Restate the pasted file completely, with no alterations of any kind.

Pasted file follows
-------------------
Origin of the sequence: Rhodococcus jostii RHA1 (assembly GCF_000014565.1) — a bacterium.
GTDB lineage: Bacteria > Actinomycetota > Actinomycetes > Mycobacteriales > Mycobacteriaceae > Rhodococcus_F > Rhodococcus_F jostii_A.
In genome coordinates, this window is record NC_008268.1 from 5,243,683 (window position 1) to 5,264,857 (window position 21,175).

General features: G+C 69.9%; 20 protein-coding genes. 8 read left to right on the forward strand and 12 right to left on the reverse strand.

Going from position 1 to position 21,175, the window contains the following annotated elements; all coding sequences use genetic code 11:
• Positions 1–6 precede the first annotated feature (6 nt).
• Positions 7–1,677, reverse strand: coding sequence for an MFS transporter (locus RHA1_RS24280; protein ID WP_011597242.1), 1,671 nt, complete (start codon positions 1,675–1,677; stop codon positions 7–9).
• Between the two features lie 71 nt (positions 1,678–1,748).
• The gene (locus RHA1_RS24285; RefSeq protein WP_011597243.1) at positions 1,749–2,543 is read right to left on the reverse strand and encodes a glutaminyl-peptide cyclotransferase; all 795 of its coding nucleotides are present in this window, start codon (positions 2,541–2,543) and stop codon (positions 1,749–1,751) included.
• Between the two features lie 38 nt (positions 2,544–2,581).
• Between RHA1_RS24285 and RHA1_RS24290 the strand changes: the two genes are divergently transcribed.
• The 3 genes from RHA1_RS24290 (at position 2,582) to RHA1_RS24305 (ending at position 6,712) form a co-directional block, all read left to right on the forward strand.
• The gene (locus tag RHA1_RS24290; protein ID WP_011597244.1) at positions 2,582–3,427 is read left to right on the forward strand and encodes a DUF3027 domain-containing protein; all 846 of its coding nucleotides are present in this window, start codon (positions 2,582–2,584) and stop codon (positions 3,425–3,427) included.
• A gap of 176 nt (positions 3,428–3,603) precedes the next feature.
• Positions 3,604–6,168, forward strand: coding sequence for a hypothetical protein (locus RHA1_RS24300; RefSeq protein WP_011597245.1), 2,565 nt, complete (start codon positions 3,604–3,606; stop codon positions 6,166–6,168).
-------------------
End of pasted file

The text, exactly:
Origin of the sequence: Rhodococcus jostii RHA1 (assembly GCF_000014565.1) — a bacterium.
GTDB lineage: Bacteria > Actinomycetota > Actinomycetes > Mycobacteriales > Mycobacteriaceae > Rhodococcus_F > Rhodococcus_F jostii_A.
In genome coordinates, this window is record NC_008268.1 from 5,243,683 (window position 1) to 5,264,857 (window position 21,175).

General features: G+C 69.9%; 20 protein-coding genes. 8 read left to right on the forward strand and 12 right to left on the reverse strand.

Going from position 1 to position 21,175, the window contains the following annotated elements; all coding sequences use genetic code 11:
• Positions 1–6 precede the first annotated feature (6 nt).
• Positions 7–1,677, reverse strand: coding sequence for an MFS transporter (locus RHA1_RS24280; protein ID WP_011597242.1), 1,671 nt, complete (start codon positions 1,675–1,677; stop codon positions 7–9).
• Between the two features lie 71 nt (positions 1,678–1,748).
• The gene (locus RHA1_RS24285; RefSeq protein WP_011597243.1) at positions 1,749–2,543 is read right to left on the reverse strand and encodes a glutaminyl-peptide cyclotransferase; all 795 of its coding nucleotides are present in this window, start codon (positions 2,541–2,543) and stop codon (positions 1,749–1,751) included.
• Between the two features lie 38 nt (positions 2,544–2,581).
• Between RHA1_RS24285 and RHA1_RS24290 the strand changes: the two genes are divergently transcribed.
• The 3 genes from RHA1_RS24290 (at position 2,582) to RHA1_RS24305 (ending at position 6,712) form a co-directional block, all read left to right on the forward strand.
• The gene (locus tag RHA1_RS24290; protein ID WP_011597244.1) at positions 2,582–3,427 is read left to right on the forward strand and encodes a DUF3027 domain-containing protein; all 846 of its coding nucleotides are present in this window, start codon (positions 2,582–2,584) and stop codon (positions 3,425–3,427) included.
• A gap of 176 nt (positions 3,428–3,603) precedes the next feature.
• Positions 3,604–6,168, forward strand: coding sequence for a hypothetical protein (locus RHA1_RS24300; RefSeq protein WP_011597245.1), 2,565 nt, complete (start codon positions 3,604–3,606; stop codon positions 6,166–6,168).